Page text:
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Old 23-10-2011, 03:39   #31
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Re: Teak Decks vs Gelcoat Non-Skid ?

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Originally Posted by Jim Cate View Post
OK Jon, now that we have settled the teak issue, lets discuss what should be on the deck. If there isn't molded in anti skid in the gel coat, I like using one of the acryllic based commercial deck coatings. These are a slightly rubbery coating applied with a textured roller, and in our experience provide really good traction... better than any molded gelcoat can offer.

Kiwigrip is a popular marine version, but it is fairly pricey. We found (in Australia) an industrial equivalent called Acrylmeric. Got 15 litres (enough to do the decks on our 46 foot boat at least twice) for about 180 AUD. It was easy to apply, water cleanup, fast drying and has held up well so far. One can adjust the aggressiveness of the finish to suit specific traffic areas, and we like the result. Stuff can be tinted to your taste, but we used a fairly stark white to keep it cooler in the tropics. Some folks don't like it's appearance but that's an individual take.

Anyhow, have fun, have cooler decks, have a faster boat... what's not to like?

Cheers,

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+1 for acrylic stuff, I just started Kiwigripping, and apart from the fact that on a hot day, it skins REALLY FAST and gives you a finish you will NEVER slip on (think ludicrously pointy texture!).... so far so good. A LOOOOT easier than I imagined too!

I initially bought a whole deck's worth of Treadmaster (ouch$), but got rid of it - just looked like way too much work!

I chose light grey thinking that white would get too dirty too quickly, but didn't think of the heat issue. Bah. Let's hope I don't fry!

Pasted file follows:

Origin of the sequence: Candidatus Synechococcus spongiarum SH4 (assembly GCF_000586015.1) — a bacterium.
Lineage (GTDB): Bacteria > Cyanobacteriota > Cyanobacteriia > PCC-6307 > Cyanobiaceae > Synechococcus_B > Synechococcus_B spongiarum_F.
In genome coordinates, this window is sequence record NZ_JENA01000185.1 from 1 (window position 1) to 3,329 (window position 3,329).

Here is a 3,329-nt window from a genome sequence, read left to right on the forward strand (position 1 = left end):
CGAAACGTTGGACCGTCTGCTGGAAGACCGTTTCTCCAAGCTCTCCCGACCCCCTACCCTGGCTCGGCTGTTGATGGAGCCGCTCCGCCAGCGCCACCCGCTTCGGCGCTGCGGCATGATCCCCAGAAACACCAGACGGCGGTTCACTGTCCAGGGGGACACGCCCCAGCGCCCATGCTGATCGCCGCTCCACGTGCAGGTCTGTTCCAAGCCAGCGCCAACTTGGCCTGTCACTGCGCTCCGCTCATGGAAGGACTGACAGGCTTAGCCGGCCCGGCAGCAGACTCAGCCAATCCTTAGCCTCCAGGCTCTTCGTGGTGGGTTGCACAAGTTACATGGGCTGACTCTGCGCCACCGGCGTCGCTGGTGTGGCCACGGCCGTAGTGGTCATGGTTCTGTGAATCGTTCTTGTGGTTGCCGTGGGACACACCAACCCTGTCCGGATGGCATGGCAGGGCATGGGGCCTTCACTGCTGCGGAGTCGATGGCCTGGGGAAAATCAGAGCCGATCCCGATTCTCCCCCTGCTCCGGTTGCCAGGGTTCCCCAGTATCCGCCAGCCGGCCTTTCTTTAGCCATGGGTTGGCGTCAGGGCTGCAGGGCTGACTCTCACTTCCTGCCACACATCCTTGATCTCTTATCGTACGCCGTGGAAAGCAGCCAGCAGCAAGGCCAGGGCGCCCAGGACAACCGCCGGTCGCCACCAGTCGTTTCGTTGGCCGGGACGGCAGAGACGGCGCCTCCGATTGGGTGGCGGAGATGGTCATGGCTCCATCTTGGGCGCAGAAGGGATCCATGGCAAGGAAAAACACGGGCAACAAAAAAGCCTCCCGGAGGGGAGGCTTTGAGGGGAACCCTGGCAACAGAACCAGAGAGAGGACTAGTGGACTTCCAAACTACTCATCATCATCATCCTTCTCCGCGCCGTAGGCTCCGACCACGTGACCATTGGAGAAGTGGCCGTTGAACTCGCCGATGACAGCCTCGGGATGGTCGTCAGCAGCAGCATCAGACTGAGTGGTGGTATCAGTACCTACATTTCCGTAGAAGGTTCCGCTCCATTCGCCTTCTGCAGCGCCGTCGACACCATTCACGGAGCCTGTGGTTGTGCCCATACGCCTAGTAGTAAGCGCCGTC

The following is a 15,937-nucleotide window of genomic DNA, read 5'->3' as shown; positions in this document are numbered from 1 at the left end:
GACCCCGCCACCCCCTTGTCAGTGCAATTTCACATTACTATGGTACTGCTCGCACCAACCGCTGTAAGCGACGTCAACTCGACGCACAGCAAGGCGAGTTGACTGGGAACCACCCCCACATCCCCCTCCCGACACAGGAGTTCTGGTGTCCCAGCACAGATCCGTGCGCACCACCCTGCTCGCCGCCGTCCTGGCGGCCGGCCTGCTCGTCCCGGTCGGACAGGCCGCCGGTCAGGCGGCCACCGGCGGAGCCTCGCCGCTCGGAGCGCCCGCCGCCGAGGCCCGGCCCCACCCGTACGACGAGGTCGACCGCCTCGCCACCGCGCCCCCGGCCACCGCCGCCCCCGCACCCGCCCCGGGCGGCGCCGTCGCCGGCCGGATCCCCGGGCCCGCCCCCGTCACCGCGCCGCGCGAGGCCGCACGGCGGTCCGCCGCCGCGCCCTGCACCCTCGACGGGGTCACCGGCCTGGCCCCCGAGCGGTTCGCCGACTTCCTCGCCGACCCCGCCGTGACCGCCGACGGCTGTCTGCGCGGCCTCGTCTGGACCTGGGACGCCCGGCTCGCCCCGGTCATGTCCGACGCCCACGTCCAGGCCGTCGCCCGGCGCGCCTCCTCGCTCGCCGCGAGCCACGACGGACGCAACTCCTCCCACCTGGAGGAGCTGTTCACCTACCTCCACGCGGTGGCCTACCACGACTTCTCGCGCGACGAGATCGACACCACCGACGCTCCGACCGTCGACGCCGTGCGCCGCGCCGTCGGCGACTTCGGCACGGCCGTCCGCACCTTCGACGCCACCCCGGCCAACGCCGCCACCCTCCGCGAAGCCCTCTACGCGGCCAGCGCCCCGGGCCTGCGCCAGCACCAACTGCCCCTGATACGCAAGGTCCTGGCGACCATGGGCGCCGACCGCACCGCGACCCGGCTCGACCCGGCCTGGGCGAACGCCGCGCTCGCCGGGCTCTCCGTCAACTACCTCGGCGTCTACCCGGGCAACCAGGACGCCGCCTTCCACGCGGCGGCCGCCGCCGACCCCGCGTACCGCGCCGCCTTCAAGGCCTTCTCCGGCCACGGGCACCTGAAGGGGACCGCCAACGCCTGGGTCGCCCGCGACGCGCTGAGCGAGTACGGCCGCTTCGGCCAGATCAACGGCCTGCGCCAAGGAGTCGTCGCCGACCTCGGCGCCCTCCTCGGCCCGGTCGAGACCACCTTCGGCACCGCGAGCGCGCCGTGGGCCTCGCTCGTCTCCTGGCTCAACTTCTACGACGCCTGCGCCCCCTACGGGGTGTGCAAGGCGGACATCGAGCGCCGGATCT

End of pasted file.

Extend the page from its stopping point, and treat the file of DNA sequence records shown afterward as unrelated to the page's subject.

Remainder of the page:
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Old 23-10-2011, 04:31   #32
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Re: Teak Decks vs Gelcoat Non-Skid ?

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I would never consider buying a catamaran with teak decks, it just doesn't make sense to me.
Have to agree. I love our Wauquiez but never understood the teak decks on the cat when most of the monos don't have them.
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Old 23-10-2011, 04:40   #33
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Re: Teak Decks vs Gelcoat Non-Skid ?

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I would never consider buying a catamaran with teak decks, it just doesn't make sense to me.
I am sorry to hear that. I was going to see if you wanted to buy my catamaran. It is on the market really cheap but I guess you will not be interested. Attached photo for your review. The teak decks make such a difference.
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Old 23-10-2011, 06:12   #34
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Re: Teak Decks vs Gelcoat Non-Skid ?

Jon,
Good to find you on CF! I just joined and saw your post. As a monohull sailor I can't comment on what is right for cats but I have noticed all bigger boats have teak and for a reason. It looks better. Full stop. Also, it feels great under foot. We sailed our Tayana 52 in the tropics (where you are now, actually) for three years and loved the teak. It was only too hot to walk on around noon. However, with a cat you are probably putting on double the teak that an equivalent sized monohull would require and there is that weight consideration.
Don't forget, you are in the best place in the world to put teak on the boat. We had our decks redone in Thailand, as I mentioned to you before, and loved the look and the work. And the price.
In the final equation, what do most of the Waquiez cats your size and vintage have? Teak or no teak? I wouldn't want to have the only boat in the series with teak if the others didn't have it, and vice versa.
Good luck with your decision.
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Old 23-10-2011, 06:49   #35
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Re: Teak Decks vs Gelcoat Non-Skid ?